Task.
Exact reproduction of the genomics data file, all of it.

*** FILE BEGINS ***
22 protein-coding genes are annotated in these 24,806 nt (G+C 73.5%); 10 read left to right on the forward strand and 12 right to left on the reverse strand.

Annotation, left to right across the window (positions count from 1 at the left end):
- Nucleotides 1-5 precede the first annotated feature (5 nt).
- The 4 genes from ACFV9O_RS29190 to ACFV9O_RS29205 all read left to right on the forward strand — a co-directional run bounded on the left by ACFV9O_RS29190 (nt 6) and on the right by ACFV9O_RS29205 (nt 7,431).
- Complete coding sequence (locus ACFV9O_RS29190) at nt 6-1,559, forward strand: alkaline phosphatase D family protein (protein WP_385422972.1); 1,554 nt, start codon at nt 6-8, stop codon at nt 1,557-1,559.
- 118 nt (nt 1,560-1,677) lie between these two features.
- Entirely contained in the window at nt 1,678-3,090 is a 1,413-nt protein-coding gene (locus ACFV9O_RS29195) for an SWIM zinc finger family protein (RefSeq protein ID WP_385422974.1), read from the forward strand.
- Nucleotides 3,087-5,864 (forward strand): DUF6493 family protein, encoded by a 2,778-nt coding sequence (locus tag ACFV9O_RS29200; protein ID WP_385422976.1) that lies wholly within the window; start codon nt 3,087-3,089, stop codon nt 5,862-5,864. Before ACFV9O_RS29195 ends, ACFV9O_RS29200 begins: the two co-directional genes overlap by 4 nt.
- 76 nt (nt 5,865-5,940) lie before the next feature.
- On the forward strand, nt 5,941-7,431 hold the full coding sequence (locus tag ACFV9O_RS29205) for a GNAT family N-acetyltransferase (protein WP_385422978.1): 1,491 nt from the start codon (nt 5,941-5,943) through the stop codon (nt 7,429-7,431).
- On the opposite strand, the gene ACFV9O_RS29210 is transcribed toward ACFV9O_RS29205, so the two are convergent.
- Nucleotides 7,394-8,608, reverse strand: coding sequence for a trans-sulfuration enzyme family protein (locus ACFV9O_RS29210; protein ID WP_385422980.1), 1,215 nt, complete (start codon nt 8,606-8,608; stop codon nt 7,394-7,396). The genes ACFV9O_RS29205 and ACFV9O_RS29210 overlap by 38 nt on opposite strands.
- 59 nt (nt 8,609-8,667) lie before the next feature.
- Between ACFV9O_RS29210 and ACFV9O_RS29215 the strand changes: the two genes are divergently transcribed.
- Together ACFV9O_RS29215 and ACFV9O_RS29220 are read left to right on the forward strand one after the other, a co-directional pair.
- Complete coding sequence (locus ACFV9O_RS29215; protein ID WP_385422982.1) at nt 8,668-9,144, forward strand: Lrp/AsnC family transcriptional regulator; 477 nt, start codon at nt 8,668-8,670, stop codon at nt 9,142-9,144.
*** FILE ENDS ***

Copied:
22 protein-coding genes are annotated in these 24,806 nt (G+C 73.5%); 10 read left to right on the forward strand and 12 right to left on the reverse strand.

Annotation, left to right across the window (positions count from 1 at the left end):
- Nucleotides 1-5 precede the first annotated feature (5 nt).
- The 4 genes from ACFV9O_RS29190 to ACFV9O_RS29205 all read left to right on the forward strand — a co-directional run bounded on the left by ACFV9O_RS29190 (nt 6) and on the right by ACFV9O_RS29205 (nt 7,431).
- Complete coding sequence (locus ACFV9O_RS29190) at nt 6-1,559, forward strand: alkaline phosphatase D family protein (protein WP_385422972.1); 1,554 nt, start codon at nt 6-8, stop codon at nt 1,557-1,559.
- 118 nt (nt 1,560-1,677) lie between these two features.
- Entirely contained in the window at nt 1,678-3,090 is a 1,413-nt protein-coding gene (locus ACFV9O_RS29195) for an SWIM zinc finger family protein (RefSeq protein ID WP_385422974.1), read from the forward strand.
- Nucleotides 3,087-5,864 (forward strand): DUF6493 family protein, encoded by a 2,778-nt coding sequence (locus tag ACFV9O_RS29200; protein ID WP_385422976.1) that lies wholly within the window; start codon nt 3,087-3,089, stop codon nt 5,862-5,864. Before ACFV9O_RS29195 ends, ACFV9O_RS29200 begins: the two co-directional genes overlap by 4 nt.
- 76 nt (nt 5,865-5,940) lie before the next feature.
- On the forward strand, nt 5,941-7,431 hold the full coding sequence (locus tag ACFV9O_RS29205) for a GNAT family N-acetyltransferase (protein WP_385422978.1): 1,491 nt from the start codon (nt 5,941-5,943) through the stop codon (nt 7,429-7,431).
- On the opposite strand, the gene ACFV9O_RS29210 is transcribed toward ACFV9O_RS29205, so the two are convergent.
- Nucleotides 7,394-8,608, reverse strand: coding sequence for a trans-sulfuration enzyme family protein (locus ACFV9O_RS29210; protein ID WP_385422980.1), 1,215 nt, complete (start codon nt 8,606-8,608; stop codon nt 7,394-7,396). The genes ACFV9O_RS29205 and ACFV9O_RS29210 overlap by 38 nt on opposite strands.
- 59 nt (nt 8,609-8,667) lie before the next feature.
- Between ACFV9O_RS29210 and ACFV9O_RS29215 the strand changes: the two genes are divergently transcribed.
- Together ACFV9O_RS29215 and ACFV9O_RS29220 are read left to right on the forward strand one after the other, a co-directional pair.
- Complete coding sequence (locus ACFV9O_RS29215; protein ID WP_385422982.1) at nt 8,668-9,144, forward strand: Lrp/AsnC family transcriptional regulator; 477 nt, start codon at nt 8,668-8,670, stop codon at nt 9,142-9,144.